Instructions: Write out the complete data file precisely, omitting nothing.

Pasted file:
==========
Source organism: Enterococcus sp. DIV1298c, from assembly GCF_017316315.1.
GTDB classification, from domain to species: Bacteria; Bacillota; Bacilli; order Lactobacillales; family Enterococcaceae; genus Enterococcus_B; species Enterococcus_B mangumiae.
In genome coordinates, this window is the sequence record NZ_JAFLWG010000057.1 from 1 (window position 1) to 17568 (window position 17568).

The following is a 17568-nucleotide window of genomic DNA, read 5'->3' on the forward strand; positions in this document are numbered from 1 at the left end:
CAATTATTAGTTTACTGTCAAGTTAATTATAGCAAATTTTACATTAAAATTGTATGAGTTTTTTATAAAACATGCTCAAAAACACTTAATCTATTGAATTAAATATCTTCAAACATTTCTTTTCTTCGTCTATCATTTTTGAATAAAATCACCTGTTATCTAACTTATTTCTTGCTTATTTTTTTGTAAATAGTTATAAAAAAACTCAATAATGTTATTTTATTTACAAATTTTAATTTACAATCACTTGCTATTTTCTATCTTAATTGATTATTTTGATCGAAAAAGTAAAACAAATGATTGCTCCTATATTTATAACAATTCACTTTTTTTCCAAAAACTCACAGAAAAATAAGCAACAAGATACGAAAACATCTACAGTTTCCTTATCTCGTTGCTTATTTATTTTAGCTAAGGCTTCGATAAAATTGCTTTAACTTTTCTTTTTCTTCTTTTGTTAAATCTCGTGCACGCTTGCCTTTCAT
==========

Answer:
Source organism: Enterococcus sp. DIV1298c, from assembly GCF_017316315.1.
GTDB classification, from domain to species: Bacteria; Bacillota; Bacilli; order Lactobacillales; family Enterococcaceae; genus Enterococcus_B; species Enterococcus_B mangumiae.
In genome coordinates, this window is the sequence record NZ_JAFLWG010000057.1 from 1 (window position 1) to 17568 (window position 17568).

The following is a 17568-nucleotide window of genomic DNA, read 5'->3' on the forward strand; positions in this document are numbered from 1 at the left end:
CAATTATTAGTTTACTGTCAAGTTAATTATAGCAAATTTTACATTAAAATTGTATGAGTTTTTTATAAAACATGCTCAAAAACACTTAATCTATTGAATTAAATATCTTCAAACATTTCTTTTCTTCGTCTATCATTTTTGAATAAAATCACCTGTTATCTAACTTATTTCTTGCTTATTTTTTTGTAAATAGTTATAAAAAAACTCAATAATGTTATTTTATTTACAAATTTTAATTTACAATCACTTGCTATTTTCTATCTTAATTGATTATTTTGATCGAAAAAGTAAAACAAATGATTGCTCCTATATTTATAACAATTCACTTTTTTTCCAAAAACTCACAGAAAAATAAGCAACAAGATACGAAAACATCTACAGTTTCCTTATCTCGTTGCTTATTTATTTTAGCTAAGGCTTCGATAAAATTGCTTTAACTTTTCTTTTTCTTCTTTTGTTAAATCTCGTGCACGCTTGCCTTTCAT